In many examples the personal devices 104 may include a wireless transceiver 112 (e.g., a BLUETOOTH module, a ZIGBEE transceiver, a Wi-Fi transceiver, an IrDA transceiver, an RFID transceiver, etc.) configured to communicate with other compatible devices. In an example, the wireless transceiver 112 of the personal device 104 may communicate data with the wireless transceiver 110 of the in-vehicle component 106 over a wireless connection 114. In another example, a wireless transceiver 112 of a wearable personal device 104 may communicate data with a wireless transceiver 112 of a mobile personal device 104 over a wireless connection 114. The wireless connections 114 may be a Bluetooth Low Energy (BLE) connection, but other types of local wireless connection 114, such as Wi-Fi or Zigbee may be utilized as well.

The personal devices 104 may also include a device modem configured to facilitate communication of the personal devices 104 with other devices over a communications network. The communications network may provide communications services, such as packet-switched network services (e.g., Internet access, VoIP communication services), to devices connected to the communications network. An example of a communications network may include a cellular telephone network. To facilitate the communications over the communications network, personal devices 104 may be associated with unique device identifiers (e.g., mobile device numbers (MDNs), Internet protocol (IP) addresses, identifiers of the device modems, etc.) to identify the communications of the personal devices 104 over the communications network. These personal device 104 identifiers may also be utilized by the in-vehicle component 106 to identify the personal devices 104.

The vehicle component interface application 118 may be an application installed to the personal device 104. The vehicle component interface application 118 may be configured to facilitate vehicle occupant access to features of the in-vehicle components 106 exposed for networked configuration via the wireless transceiver 110. In some cases, the vehicle component interface application 118 may be configured to identify the available in-vehicle components 106, identify the available features and current settings of the identified in-vehicle components 106, and determine which of the available in-vehicle components 106 are within proximity to the vehicle occupant (e.g., in the same zone 108 as the location of the personal device 104). The vehicle component interface application 118 may be further configured to display a user interface descriptive of the available features, receive user input, and provide commands based on the user input to allow the user to control the features of the in-vehicle components 106. Thus, the system 100 may be configured to allow vehicle occupants to seamlessly interact with the in-vehicle components 106 in the vehicle 102, without requiring the personal devices 104 to have been paired with or be in communication with a head unit of the vehicle 102.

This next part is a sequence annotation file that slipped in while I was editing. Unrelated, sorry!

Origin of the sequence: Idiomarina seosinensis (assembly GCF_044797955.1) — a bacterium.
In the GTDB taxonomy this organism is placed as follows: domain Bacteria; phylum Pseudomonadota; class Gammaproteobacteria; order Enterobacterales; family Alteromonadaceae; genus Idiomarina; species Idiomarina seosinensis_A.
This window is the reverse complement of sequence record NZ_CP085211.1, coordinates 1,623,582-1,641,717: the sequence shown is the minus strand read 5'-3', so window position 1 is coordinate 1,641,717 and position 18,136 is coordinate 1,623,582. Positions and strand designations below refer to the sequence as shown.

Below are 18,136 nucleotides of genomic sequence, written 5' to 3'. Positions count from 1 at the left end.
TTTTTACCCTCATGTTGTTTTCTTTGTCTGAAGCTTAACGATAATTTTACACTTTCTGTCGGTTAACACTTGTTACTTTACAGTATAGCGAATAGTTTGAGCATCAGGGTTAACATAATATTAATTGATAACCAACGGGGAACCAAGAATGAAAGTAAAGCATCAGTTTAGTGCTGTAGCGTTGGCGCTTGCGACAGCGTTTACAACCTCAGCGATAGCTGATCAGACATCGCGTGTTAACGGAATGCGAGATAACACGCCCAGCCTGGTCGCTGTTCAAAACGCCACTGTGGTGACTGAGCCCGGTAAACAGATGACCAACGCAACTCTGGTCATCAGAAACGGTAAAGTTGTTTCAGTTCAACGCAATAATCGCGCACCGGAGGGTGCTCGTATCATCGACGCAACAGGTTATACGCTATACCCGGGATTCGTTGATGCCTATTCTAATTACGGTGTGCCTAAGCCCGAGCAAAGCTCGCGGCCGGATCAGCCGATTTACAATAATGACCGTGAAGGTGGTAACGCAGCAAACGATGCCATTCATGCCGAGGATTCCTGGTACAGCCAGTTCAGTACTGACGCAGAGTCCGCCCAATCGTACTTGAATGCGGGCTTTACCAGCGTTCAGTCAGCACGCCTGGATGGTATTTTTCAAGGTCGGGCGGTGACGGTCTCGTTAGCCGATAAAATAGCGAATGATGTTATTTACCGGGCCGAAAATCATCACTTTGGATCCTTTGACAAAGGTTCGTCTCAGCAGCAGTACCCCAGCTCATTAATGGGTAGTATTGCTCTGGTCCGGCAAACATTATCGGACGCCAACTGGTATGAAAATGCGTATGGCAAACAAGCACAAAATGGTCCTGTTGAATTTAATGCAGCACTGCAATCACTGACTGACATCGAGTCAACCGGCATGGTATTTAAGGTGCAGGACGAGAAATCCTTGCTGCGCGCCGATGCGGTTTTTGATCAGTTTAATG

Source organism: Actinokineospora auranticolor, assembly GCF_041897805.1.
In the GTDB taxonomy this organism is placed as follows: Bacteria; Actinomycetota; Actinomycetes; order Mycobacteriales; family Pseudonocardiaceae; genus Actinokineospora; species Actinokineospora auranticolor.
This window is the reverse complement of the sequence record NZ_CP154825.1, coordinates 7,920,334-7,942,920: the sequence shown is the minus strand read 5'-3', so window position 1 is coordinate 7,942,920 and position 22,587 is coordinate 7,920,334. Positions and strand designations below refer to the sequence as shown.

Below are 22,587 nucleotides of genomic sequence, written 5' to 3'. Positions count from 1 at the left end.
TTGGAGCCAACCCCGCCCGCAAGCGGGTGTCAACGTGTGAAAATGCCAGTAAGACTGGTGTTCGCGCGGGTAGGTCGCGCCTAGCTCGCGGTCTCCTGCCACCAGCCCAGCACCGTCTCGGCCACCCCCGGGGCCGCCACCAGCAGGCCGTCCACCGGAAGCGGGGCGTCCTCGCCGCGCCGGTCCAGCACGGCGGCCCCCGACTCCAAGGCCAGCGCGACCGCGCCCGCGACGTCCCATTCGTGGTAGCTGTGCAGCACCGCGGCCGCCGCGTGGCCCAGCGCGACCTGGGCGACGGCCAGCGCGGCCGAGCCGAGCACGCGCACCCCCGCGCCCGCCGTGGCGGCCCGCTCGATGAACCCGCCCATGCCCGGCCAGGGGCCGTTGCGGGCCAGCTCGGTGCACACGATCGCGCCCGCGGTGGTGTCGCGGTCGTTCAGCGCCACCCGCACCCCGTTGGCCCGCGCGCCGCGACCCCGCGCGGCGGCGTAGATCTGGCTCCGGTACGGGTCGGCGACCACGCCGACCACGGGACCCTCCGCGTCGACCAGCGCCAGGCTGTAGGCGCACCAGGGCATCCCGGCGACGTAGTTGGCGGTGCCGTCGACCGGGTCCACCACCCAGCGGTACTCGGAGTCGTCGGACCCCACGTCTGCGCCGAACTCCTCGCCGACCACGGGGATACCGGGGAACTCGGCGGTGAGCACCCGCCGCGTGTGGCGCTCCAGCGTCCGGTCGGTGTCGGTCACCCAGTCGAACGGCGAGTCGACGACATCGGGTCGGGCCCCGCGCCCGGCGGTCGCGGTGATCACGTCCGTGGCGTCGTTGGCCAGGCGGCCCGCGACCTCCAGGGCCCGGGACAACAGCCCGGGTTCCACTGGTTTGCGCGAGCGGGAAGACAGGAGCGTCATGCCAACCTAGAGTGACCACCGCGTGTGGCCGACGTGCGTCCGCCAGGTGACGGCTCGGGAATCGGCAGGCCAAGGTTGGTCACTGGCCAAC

To determine the in-vehicle components 106 that are in the same zone as the personal device 104, the system 100 may use one or more device location-tracking techniques to identify the zone 108 in which the personal device 104 is located. Location-tracking techniques may be classified depending on whether the estimate is based on proximity, angulation or lateration. Proximity methods are “coarse-grained,” and may provide information regarding whether a target is within a predefined range but they do not provide an exact location of the target. Angulation methods estimate a position of the target according to angles between the target and reference locations. Lateration provide an estimate of the target location, starting from available distances between target and references. The distance of the target from a reference can be obtained from a measurement of signal strength 116 over the wireless connection 114 between the wireless transceiver 110 of the in-vehicle component 106 and the wireless transceiver 112 of the personal device 104, or from a time measurement of either arrival (TOA) or difference of arrival (TDOA).

One of the advantages of lateration using signal strength 116 is that it can leverage the already-existing received signal strength indication (RSSI) signal strength 116 information available in many communication protocols. For example, iBeacon uses the RSSI signal strength 116 information available in the Bluetooth Low-Energy (BLE) protocol to infer the distance of a beacon from a personal device 104 (i.e. a target), so that specific events can be triggered as the personal device 104 approaches the beacon. Other implementations expand on the concept, leveraging multiple references to estimate the location of the target. When the distance from three reference beacons are known, the location can be estimated in full (trilateration) from the following equations:
d 1 2=(x−x 1)2+(y−y 1)2+(z−z 1)2
d 2 2=(x−x 2)2+(y−y 2)2+(z−z 2)2
d 3 2=(x−x 3)2+(y−y 3)2+(z−z 3)2  (1)